I applied for an SSL certificate and after the application process I got a file containing base 64 encoded data between following lines.

-----BEGIN PKCS7-----
-----END PKCS7-----

When I try to install SSL on my website I got invalid certificate format.

Does this file contain private key? How can I convert this file to obtain standard .crt file?

  • 1
    It’s PKCS7. Questions on how to use OpenSSL are off topic here. Voting to close.
    – Tobi Nary
    Commented Apr 28, 2018 at 17:59
  • @SmokeDispenser Can you point to any resources that indicate this would be off-topic?
    – nbering
    Commented Apr 28, 2018 at 23:16
  • @nbering there is no list of off-topic questions. Yet, as this is a question of tool usage, it is in the domain of SU. Just like the question how to programmatically invoke OpenSSL to recode this would be off-topic here and on-topic on SO.
    – Tobi Nary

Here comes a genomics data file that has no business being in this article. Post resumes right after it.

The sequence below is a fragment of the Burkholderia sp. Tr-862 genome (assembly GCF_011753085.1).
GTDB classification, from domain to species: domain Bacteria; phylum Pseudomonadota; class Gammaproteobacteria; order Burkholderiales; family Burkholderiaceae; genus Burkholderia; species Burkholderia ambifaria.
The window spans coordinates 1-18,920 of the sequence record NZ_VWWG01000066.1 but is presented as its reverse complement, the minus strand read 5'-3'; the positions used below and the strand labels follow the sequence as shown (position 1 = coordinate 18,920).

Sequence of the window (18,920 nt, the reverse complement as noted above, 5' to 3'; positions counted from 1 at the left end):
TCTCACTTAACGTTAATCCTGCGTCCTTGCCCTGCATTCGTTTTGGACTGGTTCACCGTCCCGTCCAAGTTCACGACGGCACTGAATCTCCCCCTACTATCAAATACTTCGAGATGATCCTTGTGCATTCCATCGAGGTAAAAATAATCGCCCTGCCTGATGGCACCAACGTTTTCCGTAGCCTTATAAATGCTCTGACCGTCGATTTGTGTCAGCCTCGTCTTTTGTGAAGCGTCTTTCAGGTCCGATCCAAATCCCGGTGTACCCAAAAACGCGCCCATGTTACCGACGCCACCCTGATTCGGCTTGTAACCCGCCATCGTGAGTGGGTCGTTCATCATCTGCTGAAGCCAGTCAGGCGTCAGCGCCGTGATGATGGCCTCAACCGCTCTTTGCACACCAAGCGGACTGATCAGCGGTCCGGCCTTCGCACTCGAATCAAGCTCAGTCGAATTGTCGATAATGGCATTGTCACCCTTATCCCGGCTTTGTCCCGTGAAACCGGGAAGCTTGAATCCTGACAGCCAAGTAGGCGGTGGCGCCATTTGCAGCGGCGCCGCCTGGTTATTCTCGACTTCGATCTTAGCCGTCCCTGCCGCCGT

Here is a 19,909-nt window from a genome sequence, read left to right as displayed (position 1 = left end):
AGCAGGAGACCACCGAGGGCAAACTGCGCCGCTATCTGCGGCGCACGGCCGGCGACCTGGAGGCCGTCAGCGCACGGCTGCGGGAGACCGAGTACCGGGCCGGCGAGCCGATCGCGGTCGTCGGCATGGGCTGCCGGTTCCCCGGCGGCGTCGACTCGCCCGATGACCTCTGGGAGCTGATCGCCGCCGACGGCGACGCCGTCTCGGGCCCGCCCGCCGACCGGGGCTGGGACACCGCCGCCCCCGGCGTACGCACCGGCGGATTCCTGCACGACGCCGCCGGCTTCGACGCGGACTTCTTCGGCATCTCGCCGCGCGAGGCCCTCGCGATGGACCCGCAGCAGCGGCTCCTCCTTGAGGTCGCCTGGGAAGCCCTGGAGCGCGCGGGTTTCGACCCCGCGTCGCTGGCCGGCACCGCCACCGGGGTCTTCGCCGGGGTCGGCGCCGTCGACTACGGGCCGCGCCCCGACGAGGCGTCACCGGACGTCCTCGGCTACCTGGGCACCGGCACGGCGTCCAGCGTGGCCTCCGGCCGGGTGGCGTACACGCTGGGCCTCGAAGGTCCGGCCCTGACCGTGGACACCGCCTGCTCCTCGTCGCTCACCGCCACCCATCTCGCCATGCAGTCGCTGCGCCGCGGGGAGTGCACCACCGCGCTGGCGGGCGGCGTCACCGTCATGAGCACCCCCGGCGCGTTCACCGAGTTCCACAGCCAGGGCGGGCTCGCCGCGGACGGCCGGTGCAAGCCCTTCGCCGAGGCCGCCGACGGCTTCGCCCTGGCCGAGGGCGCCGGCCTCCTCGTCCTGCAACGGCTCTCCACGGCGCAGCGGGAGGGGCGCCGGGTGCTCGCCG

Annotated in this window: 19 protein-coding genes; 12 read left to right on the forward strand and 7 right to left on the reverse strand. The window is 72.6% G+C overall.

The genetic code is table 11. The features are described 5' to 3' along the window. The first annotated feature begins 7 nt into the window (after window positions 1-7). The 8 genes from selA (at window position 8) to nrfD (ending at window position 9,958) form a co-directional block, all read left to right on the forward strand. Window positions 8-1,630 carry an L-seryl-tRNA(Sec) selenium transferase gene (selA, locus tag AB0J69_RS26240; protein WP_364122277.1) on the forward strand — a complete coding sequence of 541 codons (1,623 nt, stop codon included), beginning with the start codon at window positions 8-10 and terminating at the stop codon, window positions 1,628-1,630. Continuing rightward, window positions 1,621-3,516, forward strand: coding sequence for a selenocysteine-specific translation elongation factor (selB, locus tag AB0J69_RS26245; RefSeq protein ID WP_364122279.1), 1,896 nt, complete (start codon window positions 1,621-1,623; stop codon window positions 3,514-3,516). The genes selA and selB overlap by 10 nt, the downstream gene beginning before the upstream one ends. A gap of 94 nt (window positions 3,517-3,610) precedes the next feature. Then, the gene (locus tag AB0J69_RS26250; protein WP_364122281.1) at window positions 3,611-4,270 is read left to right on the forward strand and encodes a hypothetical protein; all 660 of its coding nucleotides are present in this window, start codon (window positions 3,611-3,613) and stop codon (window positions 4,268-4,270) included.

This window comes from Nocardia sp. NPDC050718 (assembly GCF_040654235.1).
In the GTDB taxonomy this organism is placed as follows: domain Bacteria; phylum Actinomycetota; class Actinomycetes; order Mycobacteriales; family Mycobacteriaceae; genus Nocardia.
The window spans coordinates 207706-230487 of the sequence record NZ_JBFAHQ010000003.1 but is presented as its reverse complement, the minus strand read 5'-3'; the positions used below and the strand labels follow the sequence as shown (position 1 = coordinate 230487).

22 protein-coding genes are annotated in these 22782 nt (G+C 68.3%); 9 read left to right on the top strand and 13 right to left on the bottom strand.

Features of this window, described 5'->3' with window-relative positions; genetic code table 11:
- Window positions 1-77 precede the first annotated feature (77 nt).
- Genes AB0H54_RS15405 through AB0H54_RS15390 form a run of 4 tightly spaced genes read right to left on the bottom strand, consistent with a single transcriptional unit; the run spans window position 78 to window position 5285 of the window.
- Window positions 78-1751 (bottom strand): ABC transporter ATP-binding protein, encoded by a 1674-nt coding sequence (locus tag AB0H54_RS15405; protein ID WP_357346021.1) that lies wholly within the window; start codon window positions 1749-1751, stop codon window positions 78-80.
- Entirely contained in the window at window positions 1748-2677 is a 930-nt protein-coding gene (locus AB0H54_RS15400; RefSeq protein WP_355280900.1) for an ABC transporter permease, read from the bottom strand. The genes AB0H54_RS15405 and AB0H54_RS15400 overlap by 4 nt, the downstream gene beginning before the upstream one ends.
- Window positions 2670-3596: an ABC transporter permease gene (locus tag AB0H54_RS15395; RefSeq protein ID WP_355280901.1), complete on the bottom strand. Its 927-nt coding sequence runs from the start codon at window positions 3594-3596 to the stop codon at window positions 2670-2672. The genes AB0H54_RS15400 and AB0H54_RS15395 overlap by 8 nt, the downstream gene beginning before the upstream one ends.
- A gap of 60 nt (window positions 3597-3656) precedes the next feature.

Commented Apr 28, 2018 at 23:42
  • 1
    @nbering well, then that is where community consensus comes in and the review queue will decide:)
    – Tobi Nary
    Commented Apr 29, 2018 at 0:31
  • 1
    Mostly dupe security.stackexchange.com/questions/73156/… . What software is your 'website'? Some SSL/TLS/HTTPS servers can use PKCS7 format for their cert(s)and some can't. p7 never contains the privatekey, but must be used in combination with a privatekey. If your p7 contains one cert, openssl pkcs7 -print_certs converts it to cert-as-PEM and openssl x509 -outform der converts that to cert-as-DER. If your p7 contains more than one cert, there is no single standard 'crt' format, it depends on the software. Commented Apr 29, 2018 at 8:30

1 Answer 1


Your certificate authority should not be giving you your private key. You should have generated it before making a CSR and including the public key (corresponding to the private one) in the CSR. The CA then signed the public key, without ever knowing your private key. Therefore, the private key should be in your PC and the CA can not give it to you. It should not have it.

What they should give you is a certificate, that confirms the public key (and by extension the private key) really belong to you and are not some random keys generated by an attacker.

Not the answer you're looking for? Browse other questions tagged .